Feb 4. Last year’s ten year low yield will not be seen again

–Not much net change in interest rate futures Friday; a short cover relief rally after employment data sputtered, and bonds made a new low settle. Pervasive weakness in yen is unrelenting. New high USDJPY to 92.80 and in EURJPY to 126.60, a 26% move in 2 1/2 months. The head of Japan’s Gov’t Pension Investment Fund (the world’s largest at $1.16T) is considering shifting some assets out of Japanese bonds and into emerging markets as yen devaluation policies are expected to cause an increase in JGB yields (BBG). This is just one indication of the huge ramifications of Japan’s strategy. According to the article, this fund has a 100 year horizon and rarely changes allocations. http://www.bloomberg.com/news/2013-02-03/japan-pension-fund-s-bonds-too-many-if-abe-succeeds-mitani-says.html   Another move correlated with yen has been the steepening of the US curve. For example, in mid Nov when EURJPY was around 100, red/gold pack spread was 115-120. Yesterday red/gold closed at a new recent high of 166, up over 4 bps on the day.
–I think there are several reasons for a structural shift to bearish sentiment in bonds, some of which were rapid, like the change in yen policy, and some of which have been much slower moving, like improvement in housing and the plunge in households’ debt servicing costs. I don’t even pretend to grasp the entire picture, but the fact that last Wed’s huge miss in GDP (-0.1 vs +1.1 expected) failed to spark buyers, and indeed was met with new sellers is as crystal clear of a warning bell that longs are ever likely to hear. Friday’s Dutch Gov’t takeover of SNS Bank resulting in capital wipeout of equity and junior bondholder stakes would have been another clear excuse to seek comfort in the safety of US treasuries. Didn’t happen. My guess is that we will not see 1.40 tens again unless all out military conflict erupts, and maybe not even then. That’s not to say we can’t see reactions back to lower rates. For example, the ECB should be slashing rates to counter EUR strength, but only last week the Davos elite concluded that the crisis has run its course. We’ll see what Thursday’s ECB meeting brings.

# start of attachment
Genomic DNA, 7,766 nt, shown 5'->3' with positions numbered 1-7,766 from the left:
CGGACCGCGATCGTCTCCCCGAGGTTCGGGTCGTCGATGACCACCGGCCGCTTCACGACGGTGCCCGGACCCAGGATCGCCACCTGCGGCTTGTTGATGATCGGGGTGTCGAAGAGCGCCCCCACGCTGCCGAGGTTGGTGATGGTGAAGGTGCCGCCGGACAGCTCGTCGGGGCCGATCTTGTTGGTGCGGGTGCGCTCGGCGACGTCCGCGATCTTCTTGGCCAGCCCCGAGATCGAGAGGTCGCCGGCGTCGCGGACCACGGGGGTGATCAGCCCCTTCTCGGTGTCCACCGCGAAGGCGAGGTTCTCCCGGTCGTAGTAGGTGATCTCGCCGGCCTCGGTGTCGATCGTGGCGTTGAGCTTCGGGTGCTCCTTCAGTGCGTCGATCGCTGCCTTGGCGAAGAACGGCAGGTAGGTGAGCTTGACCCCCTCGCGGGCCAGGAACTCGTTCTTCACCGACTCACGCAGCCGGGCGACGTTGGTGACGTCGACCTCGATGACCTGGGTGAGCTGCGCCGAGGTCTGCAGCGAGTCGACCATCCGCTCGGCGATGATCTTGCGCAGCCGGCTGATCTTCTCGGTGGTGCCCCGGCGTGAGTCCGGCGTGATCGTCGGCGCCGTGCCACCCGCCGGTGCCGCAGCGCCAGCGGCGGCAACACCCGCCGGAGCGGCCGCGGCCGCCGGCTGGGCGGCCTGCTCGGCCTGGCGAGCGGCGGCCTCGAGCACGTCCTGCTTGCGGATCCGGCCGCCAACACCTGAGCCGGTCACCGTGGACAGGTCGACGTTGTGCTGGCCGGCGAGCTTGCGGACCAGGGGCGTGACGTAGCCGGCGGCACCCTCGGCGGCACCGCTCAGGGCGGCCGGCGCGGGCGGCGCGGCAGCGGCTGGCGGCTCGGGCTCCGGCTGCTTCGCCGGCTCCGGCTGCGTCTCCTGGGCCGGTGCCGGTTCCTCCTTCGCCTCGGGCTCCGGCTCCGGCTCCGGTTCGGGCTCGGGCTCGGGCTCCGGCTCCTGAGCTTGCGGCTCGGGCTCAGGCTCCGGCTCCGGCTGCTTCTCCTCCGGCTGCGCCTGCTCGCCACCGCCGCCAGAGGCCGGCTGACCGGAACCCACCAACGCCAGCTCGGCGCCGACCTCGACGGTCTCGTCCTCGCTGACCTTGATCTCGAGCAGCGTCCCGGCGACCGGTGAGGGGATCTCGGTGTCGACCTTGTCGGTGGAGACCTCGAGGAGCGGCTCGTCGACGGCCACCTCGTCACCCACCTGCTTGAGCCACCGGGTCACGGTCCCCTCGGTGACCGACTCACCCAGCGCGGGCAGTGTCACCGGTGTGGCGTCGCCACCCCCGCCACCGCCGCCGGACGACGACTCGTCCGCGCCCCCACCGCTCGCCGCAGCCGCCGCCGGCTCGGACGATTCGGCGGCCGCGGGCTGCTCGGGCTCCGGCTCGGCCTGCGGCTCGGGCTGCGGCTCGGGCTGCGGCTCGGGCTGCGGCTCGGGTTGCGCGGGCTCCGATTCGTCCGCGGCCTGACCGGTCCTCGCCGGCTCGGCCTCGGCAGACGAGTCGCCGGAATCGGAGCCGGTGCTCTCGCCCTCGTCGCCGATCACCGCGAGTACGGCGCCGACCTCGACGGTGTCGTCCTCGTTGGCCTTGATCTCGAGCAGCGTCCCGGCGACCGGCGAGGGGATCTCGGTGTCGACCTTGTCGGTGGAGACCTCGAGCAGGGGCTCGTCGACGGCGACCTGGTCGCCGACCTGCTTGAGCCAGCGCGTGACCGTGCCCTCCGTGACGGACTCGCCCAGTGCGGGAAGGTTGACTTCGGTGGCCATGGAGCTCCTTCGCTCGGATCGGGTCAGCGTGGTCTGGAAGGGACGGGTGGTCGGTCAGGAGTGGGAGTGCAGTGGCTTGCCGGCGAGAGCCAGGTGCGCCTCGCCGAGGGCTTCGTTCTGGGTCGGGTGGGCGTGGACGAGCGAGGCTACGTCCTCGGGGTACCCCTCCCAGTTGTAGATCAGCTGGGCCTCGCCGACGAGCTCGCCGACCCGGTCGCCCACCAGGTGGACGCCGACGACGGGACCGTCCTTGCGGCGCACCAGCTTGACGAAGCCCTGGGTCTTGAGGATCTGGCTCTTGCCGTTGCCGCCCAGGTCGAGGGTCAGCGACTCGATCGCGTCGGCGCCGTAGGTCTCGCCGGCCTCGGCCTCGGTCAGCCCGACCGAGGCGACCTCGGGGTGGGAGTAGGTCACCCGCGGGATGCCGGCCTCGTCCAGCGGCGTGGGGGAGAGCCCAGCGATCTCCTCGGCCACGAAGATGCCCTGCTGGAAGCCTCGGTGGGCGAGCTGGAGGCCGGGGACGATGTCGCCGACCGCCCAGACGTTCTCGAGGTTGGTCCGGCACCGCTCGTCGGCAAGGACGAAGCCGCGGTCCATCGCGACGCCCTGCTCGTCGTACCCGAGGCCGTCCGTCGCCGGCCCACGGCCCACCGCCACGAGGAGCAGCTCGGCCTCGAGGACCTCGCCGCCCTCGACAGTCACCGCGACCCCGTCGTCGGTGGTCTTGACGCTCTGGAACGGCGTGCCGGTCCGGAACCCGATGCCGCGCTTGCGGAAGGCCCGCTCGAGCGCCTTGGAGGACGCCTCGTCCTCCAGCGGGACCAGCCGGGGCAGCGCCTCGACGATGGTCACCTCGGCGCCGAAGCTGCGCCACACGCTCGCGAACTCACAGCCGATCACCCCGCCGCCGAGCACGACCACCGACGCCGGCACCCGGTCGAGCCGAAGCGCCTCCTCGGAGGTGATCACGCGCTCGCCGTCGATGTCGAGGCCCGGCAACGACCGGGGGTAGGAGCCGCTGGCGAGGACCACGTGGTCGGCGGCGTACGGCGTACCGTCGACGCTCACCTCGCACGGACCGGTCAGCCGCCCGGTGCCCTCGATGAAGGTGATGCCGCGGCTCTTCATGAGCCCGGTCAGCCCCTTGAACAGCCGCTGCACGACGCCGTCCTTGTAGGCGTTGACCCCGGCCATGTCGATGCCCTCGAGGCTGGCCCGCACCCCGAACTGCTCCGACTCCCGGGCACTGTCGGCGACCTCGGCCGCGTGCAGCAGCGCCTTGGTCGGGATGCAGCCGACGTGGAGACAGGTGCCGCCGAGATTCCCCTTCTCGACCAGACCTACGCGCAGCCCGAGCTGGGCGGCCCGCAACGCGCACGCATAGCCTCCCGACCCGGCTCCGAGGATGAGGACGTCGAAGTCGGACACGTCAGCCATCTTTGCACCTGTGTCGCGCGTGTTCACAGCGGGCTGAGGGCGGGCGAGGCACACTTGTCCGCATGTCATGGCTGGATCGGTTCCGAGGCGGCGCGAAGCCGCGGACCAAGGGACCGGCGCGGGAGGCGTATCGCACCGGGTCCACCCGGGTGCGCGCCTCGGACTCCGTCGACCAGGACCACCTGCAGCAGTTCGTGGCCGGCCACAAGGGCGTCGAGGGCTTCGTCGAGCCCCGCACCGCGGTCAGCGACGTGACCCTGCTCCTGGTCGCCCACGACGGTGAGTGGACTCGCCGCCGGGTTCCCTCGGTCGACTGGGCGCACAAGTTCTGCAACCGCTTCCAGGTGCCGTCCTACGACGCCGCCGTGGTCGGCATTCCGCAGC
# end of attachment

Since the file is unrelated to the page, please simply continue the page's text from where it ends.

–I am not in the mindset that a newly energized US consumer is going to lead a global growth charge. There are myriad complex reasons that rates could set higher: a pull back in Fed sponsorship, an upturn in the velocity of money, an increased perception of capital risks in bonds. But the chart below on Households Financial Obligation Ratio (and I know there are some contrary explanations) is quite dramatic.

http://research.stlouisfed.org/fred2/series/FODSP?rid=89&soid=1

Household Financial Obligations as a percent of Disposable Personal Income (FODSP)

2012:Q3: 15.74359 Percent Last 5 Observations

Quarterly, Not Seasonally Adjusted, Updated: 2012-12-18 12:01 PM CST
Graph of Household Financial Obligations as a percent of Disposable Personal Income

Posted on February 3, 2013 at 1:31 pm by alexmanzara · Permalink
In: Eurodollar Options

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